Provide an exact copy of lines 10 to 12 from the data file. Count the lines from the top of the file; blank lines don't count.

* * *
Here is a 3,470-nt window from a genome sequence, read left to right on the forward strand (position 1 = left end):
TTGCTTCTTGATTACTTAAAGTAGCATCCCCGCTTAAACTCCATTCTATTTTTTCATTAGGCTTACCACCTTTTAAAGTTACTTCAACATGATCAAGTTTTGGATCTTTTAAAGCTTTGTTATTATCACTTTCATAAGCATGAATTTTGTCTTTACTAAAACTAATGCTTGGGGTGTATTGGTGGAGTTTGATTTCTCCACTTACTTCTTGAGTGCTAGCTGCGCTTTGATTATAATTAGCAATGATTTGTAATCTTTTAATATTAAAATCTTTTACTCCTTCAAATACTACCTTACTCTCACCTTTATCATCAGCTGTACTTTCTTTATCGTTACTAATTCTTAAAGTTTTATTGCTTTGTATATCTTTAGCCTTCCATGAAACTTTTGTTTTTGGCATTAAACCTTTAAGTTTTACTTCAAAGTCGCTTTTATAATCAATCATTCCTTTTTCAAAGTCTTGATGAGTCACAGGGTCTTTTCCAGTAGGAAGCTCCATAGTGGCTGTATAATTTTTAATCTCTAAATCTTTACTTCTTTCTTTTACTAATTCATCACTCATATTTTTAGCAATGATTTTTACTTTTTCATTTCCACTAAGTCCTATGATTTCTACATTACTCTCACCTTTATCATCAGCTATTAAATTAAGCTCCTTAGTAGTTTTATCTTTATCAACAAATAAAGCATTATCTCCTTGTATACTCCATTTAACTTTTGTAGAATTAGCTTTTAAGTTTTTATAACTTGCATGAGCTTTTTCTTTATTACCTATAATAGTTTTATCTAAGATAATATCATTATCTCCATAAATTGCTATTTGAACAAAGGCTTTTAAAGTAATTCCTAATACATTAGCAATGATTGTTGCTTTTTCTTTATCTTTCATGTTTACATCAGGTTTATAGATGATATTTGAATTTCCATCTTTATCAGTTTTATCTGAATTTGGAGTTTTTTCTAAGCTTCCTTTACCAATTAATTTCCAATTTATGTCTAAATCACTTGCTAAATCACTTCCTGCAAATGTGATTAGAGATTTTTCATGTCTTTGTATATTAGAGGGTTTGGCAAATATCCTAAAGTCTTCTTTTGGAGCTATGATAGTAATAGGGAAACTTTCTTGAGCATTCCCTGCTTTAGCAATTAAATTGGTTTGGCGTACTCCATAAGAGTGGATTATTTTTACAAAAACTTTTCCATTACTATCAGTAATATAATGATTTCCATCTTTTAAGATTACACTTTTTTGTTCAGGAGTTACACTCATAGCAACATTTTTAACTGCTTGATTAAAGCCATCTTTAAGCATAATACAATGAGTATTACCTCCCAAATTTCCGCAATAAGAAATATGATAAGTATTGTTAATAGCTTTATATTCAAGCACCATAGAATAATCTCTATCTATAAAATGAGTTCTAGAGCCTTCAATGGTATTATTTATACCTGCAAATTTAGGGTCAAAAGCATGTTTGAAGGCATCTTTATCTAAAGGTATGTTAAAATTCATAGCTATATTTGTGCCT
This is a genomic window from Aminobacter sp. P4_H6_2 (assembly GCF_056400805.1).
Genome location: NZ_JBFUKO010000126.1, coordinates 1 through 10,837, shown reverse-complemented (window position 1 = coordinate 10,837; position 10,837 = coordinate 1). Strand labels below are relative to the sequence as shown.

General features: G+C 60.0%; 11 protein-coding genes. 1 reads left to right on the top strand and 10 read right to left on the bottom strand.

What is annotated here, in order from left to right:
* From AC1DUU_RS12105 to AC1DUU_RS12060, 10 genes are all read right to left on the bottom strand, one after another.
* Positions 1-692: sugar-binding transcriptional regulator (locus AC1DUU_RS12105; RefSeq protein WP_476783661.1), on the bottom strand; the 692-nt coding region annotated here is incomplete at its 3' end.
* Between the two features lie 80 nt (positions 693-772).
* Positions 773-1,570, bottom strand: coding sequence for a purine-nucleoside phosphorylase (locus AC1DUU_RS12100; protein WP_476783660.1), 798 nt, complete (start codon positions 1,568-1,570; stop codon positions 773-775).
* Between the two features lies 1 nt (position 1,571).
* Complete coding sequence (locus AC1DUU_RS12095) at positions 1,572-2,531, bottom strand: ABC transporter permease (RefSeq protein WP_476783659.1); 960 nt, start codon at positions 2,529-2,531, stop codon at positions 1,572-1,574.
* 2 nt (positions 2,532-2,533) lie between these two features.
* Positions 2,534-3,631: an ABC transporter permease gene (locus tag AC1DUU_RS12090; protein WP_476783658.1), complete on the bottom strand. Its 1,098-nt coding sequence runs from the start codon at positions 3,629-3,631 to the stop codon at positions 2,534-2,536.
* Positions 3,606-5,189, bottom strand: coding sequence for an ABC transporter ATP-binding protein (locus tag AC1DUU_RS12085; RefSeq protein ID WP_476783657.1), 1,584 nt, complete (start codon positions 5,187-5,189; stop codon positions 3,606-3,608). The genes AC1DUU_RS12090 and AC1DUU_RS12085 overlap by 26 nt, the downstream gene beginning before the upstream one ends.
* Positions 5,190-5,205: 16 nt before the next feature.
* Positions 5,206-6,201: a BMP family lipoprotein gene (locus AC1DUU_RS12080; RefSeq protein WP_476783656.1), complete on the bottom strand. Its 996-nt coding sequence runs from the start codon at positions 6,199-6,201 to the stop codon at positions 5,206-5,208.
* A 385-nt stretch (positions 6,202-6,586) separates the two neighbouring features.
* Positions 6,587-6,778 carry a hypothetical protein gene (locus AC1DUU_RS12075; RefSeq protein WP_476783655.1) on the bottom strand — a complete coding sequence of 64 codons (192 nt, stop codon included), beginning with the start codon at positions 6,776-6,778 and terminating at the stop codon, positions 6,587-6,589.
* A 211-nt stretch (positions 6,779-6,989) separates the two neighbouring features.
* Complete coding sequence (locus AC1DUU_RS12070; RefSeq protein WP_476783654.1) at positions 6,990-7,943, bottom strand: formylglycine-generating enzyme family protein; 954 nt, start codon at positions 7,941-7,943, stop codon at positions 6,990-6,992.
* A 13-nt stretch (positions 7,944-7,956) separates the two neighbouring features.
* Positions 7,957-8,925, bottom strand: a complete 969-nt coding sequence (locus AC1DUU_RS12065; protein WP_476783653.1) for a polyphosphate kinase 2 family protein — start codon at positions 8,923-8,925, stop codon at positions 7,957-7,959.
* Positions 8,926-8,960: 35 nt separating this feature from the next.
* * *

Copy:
* Positions 773-1,570, bottom strand: coding sequence for a purine-nucleoside phosphorylase (locus AC1DUU_RS12100; protein WP_476783660.1), 798 nt, complete (start codon positions 1,568-1,570; stop codon positions 773-775).
* Between the two features lies 1 nt (position 1,571).
* Complete coding sequence (locus AC1DUU_RS12095) at positions 1,572-2,531, bottom strand: ABC transporter permease (RefSeq protein WP_476783659.1); 960 nt, start codon at positions 2,529-2,531, stop codon at positions 1,572-1,574.